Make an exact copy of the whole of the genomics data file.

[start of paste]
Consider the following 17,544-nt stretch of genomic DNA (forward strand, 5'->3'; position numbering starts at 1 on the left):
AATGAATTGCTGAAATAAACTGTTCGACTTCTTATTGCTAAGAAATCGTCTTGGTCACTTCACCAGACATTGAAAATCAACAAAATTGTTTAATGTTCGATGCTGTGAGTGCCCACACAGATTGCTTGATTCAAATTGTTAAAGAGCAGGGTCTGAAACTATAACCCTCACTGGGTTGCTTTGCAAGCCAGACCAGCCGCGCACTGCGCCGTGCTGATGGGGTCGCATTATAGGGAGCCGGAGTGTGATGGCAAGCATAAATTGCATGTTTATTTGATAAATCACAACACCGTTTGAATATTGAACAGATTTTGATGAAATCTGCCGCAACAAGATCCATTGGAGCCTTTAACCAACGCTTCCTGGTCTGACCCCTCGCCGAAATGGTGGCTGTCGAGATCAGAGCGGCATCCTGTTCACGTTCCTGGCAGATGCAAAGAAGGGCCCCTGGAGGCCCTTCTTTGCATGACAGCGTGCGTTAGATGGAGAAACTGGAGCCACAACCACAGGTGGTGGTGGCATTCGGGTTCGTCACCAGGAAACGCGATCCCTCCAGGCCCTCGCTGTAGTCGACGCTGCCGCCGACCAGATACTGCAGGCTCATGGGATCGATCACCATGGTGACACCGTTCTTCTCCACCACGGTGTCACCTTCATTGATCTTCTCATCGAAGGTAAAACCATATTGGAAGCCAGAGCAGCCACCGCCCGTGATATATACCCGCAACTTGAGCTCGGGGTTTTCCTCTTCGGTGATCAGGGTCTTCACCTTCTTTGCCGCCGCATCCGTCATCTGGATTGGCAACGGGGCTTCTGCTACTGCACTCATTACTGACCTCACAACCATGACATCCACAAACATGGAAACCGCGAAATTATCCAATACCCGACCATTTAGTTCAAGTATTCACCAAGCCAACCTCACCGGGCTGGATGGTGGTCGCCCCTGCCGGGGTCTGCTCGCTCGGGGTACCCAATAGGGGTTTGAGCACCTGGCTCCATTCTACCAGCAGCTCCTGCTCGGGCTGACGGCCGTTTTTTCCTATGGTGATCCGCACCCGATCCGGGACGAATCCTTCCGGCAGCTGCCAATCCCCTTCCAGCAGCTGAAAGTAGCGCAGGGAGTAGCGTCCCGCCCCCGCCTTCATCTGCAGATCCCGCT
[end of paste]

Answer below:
Consider the following 17,544-nt stretch of genomic DNA (forward strand, 5'->3'; position numbering starts at 1 on the left):
AATGAATTGCTGAAATAAACTGTTCGACTTCTTATTGCTAAGAAATCGTCTTGGTCACTTCACCAGACATTGAAAATCAACAAAATTGTTTAATGTTCGATGCTGTGAGTGCCCACACAGATTGCTTGATTCAAATTGTTAAAGAGCAGGGTCTGAAACTATAACCCTCACTGGGTTGCTTTGCAAGCCAGACCAGCCGCGCACTGCGCCGTGCTGATGGGGTCGCATTATAGGGAGCCGGAGTGTGATGGCAAGCATAAATTGCATGTTTATTTGATAAATCACAACACCGTTTGAATATTGAACAGATTTTGATGAAATCTGCCGCAACAAGATCCATTGGAGCCTTTAACCAACGCTTCCTGGTCTGACCCCTCGCCGAAATGGTGGCTGTCGAGATCAGAGCGGCATCCTGTTCACGTTCCTGGCAGATGCAAAGAAGGGCCCCTGGAGGCCCTTCTTTGCATGACAGCGTGCGTTAGATGGAGAAACTGGAGCCACAACCACAGGTGGTGGTGGCATTCGGGTTCGTCACCAGGAAACGCGATCCCTCCAGGCCCTCGCTGTAGTCGACGCTGCCGCCGACCAGATACTGCAGGCTCATGGGATCGATCACCATGGTGACACCGTTCTTCTCCACCACGGTGTCACCTTCATTGATCTTCTCATCGAAGGTAAAACCATATTGGAAGCCAGAGCAGCCACCGCCCGTGATATATACCCGCAACTTGAGCTCGGGGTTTTCCTCTTCGGTGATCAGGGTCTTCACCTTCTTTGCCGCCGCATCCGTCATCTGGATTGGCAACGGGGCTTCTGCTACTGCACTCATTACTGACCTCACAACCATGACATCCACAAACATGGAAACCGCGAAATTATCCAATACCCGACCATTTAGTTCAAGTATTCACCAAGCCAACCTCACCGGGCTGGATGGTGGTCGCCCCTGCCGGGGTCTGCTCGCTCGGGGTACCCAATAGGGGTTTGAGCACCTGGCTCCATTCTACCAGCAGCTCCTGCTCGGGCTGACGGCCGTTTTTTCCTATGGTGATCCGCACCCGATCCGGGACGAATCCTTCCGGCAGCTGCCAATCCCCTTCCAGCAGCTGAAAGTAGCGCAGGGAGTAGCGTCCCGCCCCCGCCTTCATCTGCAGATCCCGCT